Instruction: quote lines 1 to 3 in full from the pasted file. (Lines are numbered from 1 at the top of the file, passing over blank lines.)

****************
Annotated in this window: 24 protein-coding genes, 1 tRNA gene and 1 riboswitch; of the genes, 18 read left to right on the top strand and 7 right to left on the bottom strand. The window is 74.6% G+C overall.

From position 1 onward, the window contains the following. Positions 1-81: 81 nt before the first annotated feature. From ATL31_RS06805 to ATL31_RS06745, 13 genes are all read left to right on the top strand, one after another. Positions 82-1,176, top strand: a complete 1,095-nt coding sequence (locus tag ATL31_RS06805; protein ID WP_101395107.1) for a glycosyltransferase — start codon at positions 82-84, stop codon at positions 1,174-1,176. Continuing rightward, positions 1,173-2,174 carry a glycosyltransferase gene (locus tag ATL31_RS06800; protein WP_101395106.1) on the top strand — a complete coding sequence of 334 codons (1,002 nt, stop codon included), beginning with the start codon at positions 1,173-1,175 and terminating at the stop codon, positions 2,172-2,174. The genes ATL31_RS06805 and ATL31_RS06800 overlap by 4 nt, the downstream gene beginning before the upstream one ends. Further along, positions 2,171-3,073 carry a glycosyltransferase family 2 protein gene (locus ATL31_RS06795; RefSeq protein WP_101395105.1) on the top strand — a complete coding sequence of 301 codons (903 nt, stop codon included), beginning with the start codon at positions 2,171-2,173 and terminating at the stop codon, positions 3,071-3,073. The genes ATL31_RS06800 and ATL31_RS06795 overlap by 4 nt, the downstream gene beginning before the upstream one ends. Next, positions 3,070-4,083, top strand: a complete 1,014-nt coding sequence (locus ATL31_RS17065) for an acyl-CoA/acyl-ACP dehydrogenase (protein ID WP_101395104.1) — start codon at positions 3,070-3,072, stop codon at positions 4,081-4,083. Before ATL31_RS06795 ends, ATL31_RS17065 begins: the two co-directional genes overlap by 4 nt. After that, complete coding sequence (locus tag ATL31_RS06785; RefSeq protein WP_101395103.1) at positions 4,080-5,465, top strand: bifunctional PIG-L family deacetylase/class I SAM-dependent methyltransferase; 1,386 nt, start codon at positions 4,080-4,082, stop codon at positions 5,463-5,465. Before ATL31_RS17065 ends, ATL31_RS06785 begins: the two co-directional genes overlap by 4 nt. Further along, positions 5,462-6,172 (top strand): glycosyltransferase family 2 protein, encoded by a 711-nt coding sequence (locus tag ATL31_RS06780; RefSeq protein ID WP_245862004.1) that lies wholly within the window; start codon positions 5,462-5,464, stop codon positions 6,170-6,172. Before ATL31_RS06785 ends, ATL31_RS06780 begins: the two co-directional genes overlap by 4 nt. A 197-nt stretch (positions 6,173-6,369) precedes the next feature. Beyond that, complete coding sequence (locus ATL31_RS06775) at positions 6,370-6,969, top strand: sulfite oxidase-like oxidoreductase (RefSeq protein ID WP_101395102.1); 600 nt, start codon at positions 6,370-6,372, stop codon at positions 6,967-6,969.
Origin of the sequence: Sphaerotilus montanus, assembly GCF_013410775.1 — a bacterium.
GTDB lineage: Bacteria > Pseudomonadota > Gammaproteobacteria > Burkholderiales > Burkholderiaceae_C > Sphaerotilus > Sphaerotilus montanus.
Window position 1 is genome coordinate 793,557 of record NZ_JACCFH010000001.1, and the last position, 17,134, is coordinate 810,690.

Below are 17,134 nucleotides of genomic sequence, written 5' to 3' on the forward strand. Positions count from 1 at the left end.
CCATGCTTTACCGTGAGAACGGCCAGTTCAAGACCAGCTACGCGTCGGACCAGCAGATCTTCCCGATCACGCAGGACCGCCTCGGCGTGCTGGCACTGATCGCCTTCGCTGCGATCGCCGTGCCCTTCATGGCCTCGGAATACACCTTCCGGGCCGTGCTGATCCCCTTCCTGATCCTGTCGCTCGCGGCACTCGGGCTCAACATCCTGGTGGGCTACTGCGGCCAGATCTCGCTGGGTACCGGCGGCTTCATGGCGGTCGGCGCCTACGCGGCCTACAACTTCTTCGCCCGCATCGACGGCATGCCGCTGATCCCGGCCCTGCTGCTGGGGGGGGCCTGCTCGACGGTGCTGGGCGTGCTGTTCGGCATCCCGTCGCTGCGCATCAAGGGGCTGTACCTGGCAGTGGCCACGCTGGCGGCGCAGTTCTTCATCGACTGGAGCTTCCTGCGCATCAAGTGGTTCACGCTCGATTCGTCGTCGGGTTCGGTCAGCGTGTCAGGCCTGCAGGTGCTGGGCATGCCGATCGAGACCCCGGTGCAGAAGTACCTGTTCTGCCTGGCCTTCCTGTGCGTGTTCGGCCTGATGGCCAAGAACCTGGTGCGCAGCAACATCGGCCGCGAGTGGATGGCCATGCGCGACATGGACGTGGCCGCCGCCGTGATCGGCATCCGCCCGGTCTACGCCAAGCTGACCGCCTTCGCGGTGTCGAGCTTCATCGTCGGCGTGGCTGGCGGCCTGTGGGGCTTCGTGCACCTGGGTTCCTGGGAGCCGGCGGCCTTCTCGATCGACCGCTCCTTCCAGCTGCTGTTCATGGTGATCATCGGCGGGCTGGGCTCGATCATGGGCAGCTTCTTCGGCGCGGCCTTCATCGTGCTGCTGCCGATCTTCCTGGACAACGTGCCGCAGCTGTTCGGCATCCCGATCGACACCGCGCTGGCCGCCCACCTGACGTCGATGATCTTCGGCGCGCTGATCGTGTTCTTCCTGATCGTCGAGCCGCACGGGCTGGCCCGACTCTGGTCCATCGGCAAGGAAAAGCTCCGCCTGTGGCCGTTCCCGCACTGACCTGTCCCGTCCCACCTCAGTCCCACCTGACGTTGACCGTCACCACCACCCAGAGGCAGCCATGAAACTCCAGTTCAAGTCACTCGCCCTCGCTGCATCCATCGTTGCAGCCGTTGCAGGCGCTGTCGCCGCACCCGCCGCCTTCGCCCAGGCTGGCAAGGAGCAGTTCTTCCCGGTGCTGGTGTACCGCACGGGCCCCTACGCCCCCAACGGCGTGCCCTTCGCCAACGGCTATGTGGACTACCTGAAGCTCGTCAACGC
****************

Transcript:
Annotated in this window: 24 protein-coding genes, 1 tRNA gene and 1 riboswitch; of the genes, 18 read left to right on the top strand and 7 right to left on the bottom strand. The window is 74.6% G+C overall.

From position 1 onward, the window contains the following. Positions 1-81: 81 nt before the first annotated feature. From ATL31_RS06805 to ATL31_RS06745, 13 genes are all read left to right on the top strand, one after another. Positions 82-1,176, top strand: a complete 1,095-nt coding sequence (locus tag ATL31_RS06805; protein ID WP_101395107.1) for a glycosyltransferase — start codon at positions 82-84, stop codon at positions 1,174-1,176. Continuing rightward, positions 1,173-2,174 carry a glycosyltransferase gene (locus tag ATL31_RS06800; protein WP_101395106.1) on the top strand — a complete coding sequence of 334 codons (1,002 nt, stop codon included), beginning with the start codon at positions 1,173-1,175 and terminating at the stop codon, positions 2,172-2,174. The genes ATL31_RS06805 and ATL31_RS06800 overlap by 4 nt, the downstream gene beginning before the upstream one ends. Further along, positions 2,171-3,073 carry a glycosyltransferase family 2 protein gene (locus ATL31_RS06795; RefSeq protein WP_101395105.1) on the top strand — a complete coding sequence of 301 codons (903 nt, stop codon included), beginning with the start codon at positions 2,171-2,173 and terminating at the stop codon, positions 3,071-3,073. The genes ATL31_RS06800 and ATL31_RS06795 overlap by 4 nt, the downstream gene beginning before the upstream one ends. Next, positions 3,070-4,083, top strand: a complete 1,014-nt coding sequence (locus ATL31_RS17065) for an acyl-CoA/acyl-ACP dehydrogenase (protein ID WP_101395104.1) — start codon at positions 3,070-3,072, stop codon at positions 4,081-4,083. Before ATL31_RS06795 ends, ATL31_RS17065 begins: the two co-directional genes overlap by 4 nt. After that, complete coding sequence (locus tag ATL31_RS06785; RefSeq protein WP_101395103.1) at positions 4,080-5,465, top strand: bifunctional PIG-L family deacetylase/class I SAM-dependent methyltransferase; 1,386 nt, start codon at positions 4,080-4,082, stop codon at positions 5,463-5,465. Before ATL31_RS17065 ends, ATL31_RS06785 begins: the two co-directional genes overlap by 4 nt. Further along, positions 5,462-6,172 (top strand): glycosyltransferase family 2 protein, encoded by a 711-nt coding sequence (locus tag ATL31_RS06780; RefSeq protein ID WP_245862004.1) that lies wholly within the window; start codon positions 5,462-5,464, stop codon positions 6,170-6,172. Before ATL31_RS06785 ends, ATL31_RS06780 begins: the two co-directional genes overlap by 4 nt. A 197-nt stretch (positions 6,173-6,369) precedes the next feature. Beyond that, complete coding sequence (locus ATL31_RS06775) at positions 6,370-6,969, top strand: sulfite oxidase-like oxidoreductase (RefSeq protein ID WP_101395102.1); 600 nt, start codon at positions 6,370-6,372, stop codon at positions 6,967-6,969.
Origin of the sequence: Sphaerotilus montanus, assembly GCF_013410775.1 — a bacterium.